Glancing up from the paper, the warm, humid air engulfs me as it looms thickly over the Charles River. I catch sight of a small scull which seems to glide effortlessly hovering just inches above the glassy surface. With every smooth stroke and cyclic pattern of the oars slicing through the water, the craft propels down the river and soon out of sight. I am here, in the Back Bay working a four game series at Boston’s famed Fenway Park.
As my attention is diverted back to the paper, a headline catches my eye: “Band of Billionaires Pledge to Give” Some of the richest in the world are joining an organization founded by Bill Gates and Warren Buffett. The article goes on to describe how they pledge to give away much of their wealth at some point in time and are encouraging others to do the same. They are doing so in high profile fashion as they jet set around the world signing up new billionaires. The numbers are staggering: the article estimates that upwards of $600 billion could be generated and given to charities. Can you imagine?
“Charity is not a thing you do, it’s love, it’s who you become.” –Mother Antonia Brenner from the book, The Prison Angel.
Setting the paper down, I begin thinking about our charity and my visit to the Boston Children’s Hospital only a day earlier. It was the seventh of twelve hospital events that Major League Umpires will visit as part of the UMPS CARE Charities, BLUE for Kids childrens hospital program this year. The program brings a crew of Major League umpires to the bedside of children with life-threatening illnesses. And we don’t come empty-handed. Each of us brings a Build-A-Bear® to the hospital room. We have teamed up with Bristol-Myers Squibb, an invaluable partner in the funding for this program.
This particular visit is special to the Sox faithful as Wally, the Green Monster accompanies us and provides ear to ear smiles as everyone recognizes the Red Sox mascot. The kids, parents and hospital staff light up seeing Wally and our carts loaded with Build-A-Bears® as we move down the hall.
We set up initially in the pre-op area at a table and children of various ages eagerly approach and select a bear and choose a custom outfit. The mood of apprehension and worry seem to get a momentary reprieve and give way to laughter and giggles as Wally bounces his way around warming the entire room. Red Sox photographer, Cindy Loo takes a break from the bright Fenway lights volunteering to photograph the entire event. Afterward she tells me, “This kind of event capturing these moments with the kids is absolutely my favorite thing to do.”
Later we move floor to floor with hospital child life specialists, along side Bristol-Myers Squibb volunteers, Deb Merlino-Curtin and Bill Walsh, and visit the kids room to room. As I enter each room I see the faces of children who, under normal circumstances, would be seen lighting up the playground with broad grins and sounds of carefree laughter. These kids are far from the playground and the faces of their parents bear the weight of what they so bravely cope with each and every day.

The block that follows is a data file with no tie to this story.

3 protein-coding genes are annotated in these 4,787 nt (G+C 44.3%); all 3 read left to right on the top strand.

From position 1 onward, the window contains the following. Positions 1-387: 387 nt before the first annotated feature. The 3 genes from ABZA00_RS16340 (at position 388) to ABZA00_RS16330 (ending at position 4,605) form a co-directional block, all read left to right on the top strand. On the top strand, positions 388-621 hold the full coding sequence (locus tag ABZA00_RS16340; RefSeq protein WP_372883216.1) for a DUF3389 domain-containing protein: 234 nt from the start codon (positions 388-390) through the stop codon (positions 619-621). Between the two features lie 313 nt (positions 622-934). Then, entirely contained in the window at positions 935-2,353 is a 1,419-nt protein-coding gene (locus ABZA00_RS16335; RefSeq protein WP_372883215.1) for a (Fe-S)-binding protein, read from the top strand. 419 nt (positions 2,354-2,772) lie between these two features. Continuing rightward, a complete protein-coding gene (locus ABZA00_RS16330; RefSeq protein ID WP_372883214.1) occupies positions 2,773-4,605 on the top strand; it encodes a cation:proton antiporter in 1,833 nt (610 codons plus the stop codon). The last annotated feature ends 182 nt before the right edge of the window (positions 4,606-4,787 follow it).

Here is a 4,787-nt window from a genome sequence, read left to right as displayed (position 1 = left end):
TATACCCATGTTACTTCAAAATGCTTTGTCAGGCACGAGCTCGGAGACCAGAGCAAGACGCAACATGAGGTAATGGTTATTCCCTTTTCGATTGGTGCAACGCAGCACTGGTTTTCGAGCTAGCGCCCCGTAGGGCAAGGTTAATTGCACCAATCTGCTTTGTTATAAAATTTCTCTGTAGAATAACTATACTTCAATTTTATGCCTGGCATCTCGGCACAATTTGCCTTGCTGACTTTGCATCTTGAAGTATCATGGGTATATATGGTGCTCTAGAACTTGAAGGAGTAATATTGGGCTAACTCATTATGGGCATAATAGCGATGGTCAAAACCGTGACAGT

With each room brings a new child and a new family into my life. Their courageous spirit shines and carves an indelible mark while time seems to stand still in each room. The trivial complaints of balls and strikes and the relentless ESPN criticism of my peers and profession all but evaporate in the misty eyes of children fighting for their lives.
Entering the final room that I am to visit, I am greeted by a young 4 year old girl named Ella. Walking into her room she is out of her bed and standing next to her mother. Ella turns her small frame with the sound of my voice and her gaze immediately gravitates to the bears I am holding. A smile stretches across her tiny face which lights up the entire room and the emotions begin to stir inside me. They are not emotions of sadness or despair. But rather a feeling that at this very moment, in this hospital room, I am exactly where I am supposed to be.
Ella shyly picks out a bear and outfit and all the while beaming with the most beautiful smile. Ella’s excitement spreads to everyone in the room as we help her dress the bear. Eventually I say my goodbyes and as she tightly squeezes her new furry friend, Ella leans her head into my arm and softly says, “Thank you.”
Folding the paper and setting it down on the bench, I begin to slow the memories of little Ella and the Boston Children’s Hospital. My mind tells me the “Band of Billionaires” will likely do a great deal of goodwill and our charity’s budget pales in comparison as they set out to give away astronomical sums of money.
But my heart knows a $25 teddy bear and a little girl’s smile is more valuable any day of the year.
Mike Di Muro has been a Major League Umpire since 1999. He is the author of the official blog of UMPS CARE Charities. Please leave any questions or comments below.